The Jaguar XKR | Part Two

Jaguar XKR

Jaguar XKR

Supercharged 4.2-litre engine

The ability to call upon impressive reserves of power and acceleration in an instant is the hallmark of every great Jaguar. The new XKR ensures this by using a remarkable 4.2-litre supercharged AJ-V8 engine. Producing 420bhp (SAE) at 6250rpm and 560Nm (EEC) of torque at 4000rpm it is capable of propelling the Coupe version to 60mph in 4.9 seconds (5.0 seconds for the Convertible) and onto an electronically limited top speed of 155mph (250km/h).

The addition of a supercharger and twin air intakes means the new XKR benefits from a 120bhp (SAE) power increase over the normally aspirated 4.2-litre XK with which it shares its engine configuration. Torque, so essential for instant acceleration at any engine speed, also increases significantly – by 36% over the XK, although the overall weight of the XKR is raised by just 70kg. Consequently the power-to-weight ratio compared to the normally aspirated 4.2-litre XK is an impressive 34% higher.

And in comparison to the previous generation XKR, the new engine produces 7.7% more power and 3.3% more torque. Combined with the significantly stiffer and lighter aluminium monocoque body structure of the new XKR, these performance improvements lead to a significant leap in the power-to-weight ratio of 12% over the previous XKR and an equally useful jump of 7.7% in the torque-to-weight ratio. To achieve the equivalent improvements in power and torque-to-weight in the outgoing XKR would have required nearly 50 more horsepower. Consequently, the 0-60mph sprint time of the new XKR Coupe is reduced by 0.3 seconds.

The heart of these significant performance improvements is the XKR’s lightweight eight-cylinder engine with an Eaton supercharger. The water-cooled cylinders are arranged in a 90-degree V configuration and the crankshaft is supported by five main bearings. Each of the two cylinder head assemblies incorporates twin camshafts operating four valves per cylinder. One of the reasons for the engine’s impressive output is the continuously variable valve timing which helps to deliver a wide spread of torque. The engine uses an Electronic Return-less Fuel System (ERFS) and a three-way catalyst exhaust system.

The increase in power and torque over the outgoing XKR model is down to two significant additions to the engine. The air intake supply to the engine has been significantly enhanced thanks to the use of twin air inlets and a Variable Inlet Camshaft Timing system is used for the first time on the XKR. By continuously adjusting the timing of the inlet camshaft on both banks of the V8 depending on the engine speed and load, Jaguar’s engineers have ensured large improvements in torque, particularly at lower revs.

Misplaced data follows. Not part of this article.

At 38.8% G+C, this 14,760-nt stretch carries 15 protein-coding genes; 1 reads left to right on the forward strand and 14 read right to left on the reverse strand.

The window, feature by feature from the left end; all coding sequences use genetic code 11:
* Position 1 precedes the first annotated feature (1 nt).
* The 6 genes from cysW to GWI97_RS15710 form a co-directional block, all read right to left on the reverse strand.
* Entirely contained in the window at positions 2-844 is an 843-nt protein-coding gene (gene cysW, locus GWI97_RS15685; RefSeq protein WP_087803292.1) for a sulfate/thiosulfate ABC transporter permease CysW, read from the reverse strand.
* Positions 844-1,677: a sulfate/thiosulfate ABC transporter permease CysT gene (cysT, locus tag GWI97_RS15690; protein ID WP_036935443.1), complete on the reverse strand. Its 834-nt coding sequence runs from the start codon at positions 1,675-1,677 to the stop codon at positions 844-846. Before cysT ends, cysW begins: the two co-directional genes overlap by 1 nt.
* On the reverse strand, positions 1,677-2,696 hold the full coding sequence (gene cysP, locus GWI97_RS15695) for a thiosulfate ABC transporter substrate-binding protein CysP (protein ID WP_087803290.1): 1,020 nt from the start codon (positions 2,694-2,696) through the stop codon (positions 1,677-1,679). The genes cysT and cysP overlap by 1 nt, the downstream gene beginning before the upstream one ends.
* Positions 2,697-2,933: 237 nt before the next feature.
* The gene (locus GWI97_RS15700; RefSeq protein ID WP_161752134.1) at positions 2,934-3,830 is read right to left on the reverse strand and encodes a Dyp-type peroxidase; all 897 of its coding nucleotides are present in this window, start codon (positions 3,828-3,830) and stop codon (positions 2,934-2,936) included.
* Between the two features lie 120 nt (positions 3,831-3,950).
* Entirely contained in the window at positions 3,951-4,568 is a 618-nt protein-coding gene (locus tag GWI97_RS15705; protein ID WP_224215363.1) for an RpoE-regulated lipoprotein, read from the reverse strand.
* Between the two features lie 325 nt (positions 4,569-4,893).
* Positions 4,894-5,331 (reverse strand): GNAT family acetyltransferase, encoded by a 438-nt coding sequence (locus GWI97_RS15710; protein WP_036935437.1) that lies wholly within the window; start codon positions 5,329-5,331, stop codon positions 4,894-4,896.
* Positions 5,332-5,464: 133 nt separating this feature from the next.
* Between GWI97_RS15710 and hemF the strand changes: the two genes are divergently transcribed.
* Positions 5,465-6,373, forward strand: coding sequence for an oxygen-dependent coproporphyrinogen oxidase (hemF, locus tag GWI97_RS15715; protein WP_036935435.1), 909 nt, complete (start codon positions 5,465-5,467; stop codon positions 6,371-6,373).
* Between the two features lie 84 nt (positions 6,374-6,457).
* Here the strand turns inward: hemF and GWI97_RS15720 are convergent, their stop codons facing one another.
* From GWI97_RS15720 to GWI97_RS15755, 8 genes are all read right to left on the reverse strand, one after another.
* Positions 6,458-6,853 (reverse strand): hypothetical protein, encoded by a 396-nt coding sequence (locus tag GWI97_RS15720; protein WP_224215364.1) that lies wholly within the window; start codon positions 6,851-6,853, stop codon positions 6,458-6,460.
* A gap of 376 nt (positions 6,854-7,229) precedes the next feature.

The system is controlled by the Engine Management System (EMS) which receives engine speed, throttle position and oil temperature data from its sensors. The EMS determines the correct inlet camshaft timing by continuously referring to a digital three-dimensional map developed to provide optimum performance. The EMS then transmits the appropriate signals to two solenoids that control the degree of hydraulic force provided to the valve actuators.

The normally aspirated 4.2-litre XK has been praised for its acoustic qualities, remaining unobtrusive and relaxed at modest speeds but producing an unmistakeable V8 soundtrack when worked hard. On the XKR, the presence of supercharger whine threatened to dominate the acoustic character and mask the underlying sound quality. However, through enhancements to the vehicle acoustic pack, the supercharger noise has been reduced by 5dB compared to the previous XKR.

This approach to acoustics allowed the engineers to concentrate on using the exhaust system to deliver the best possible sound quality character. This was accomplished through the use of the XKR’s Active Exhaust system which varies the flow of exhaust gases through the main silencer box to ensure that the XKR remains quiet at cruising speeds but delivers a substantially more purposeful sound quality character under hard acceleration.

continues... | Part Three
Published 2 July 2006 Melanie Carter

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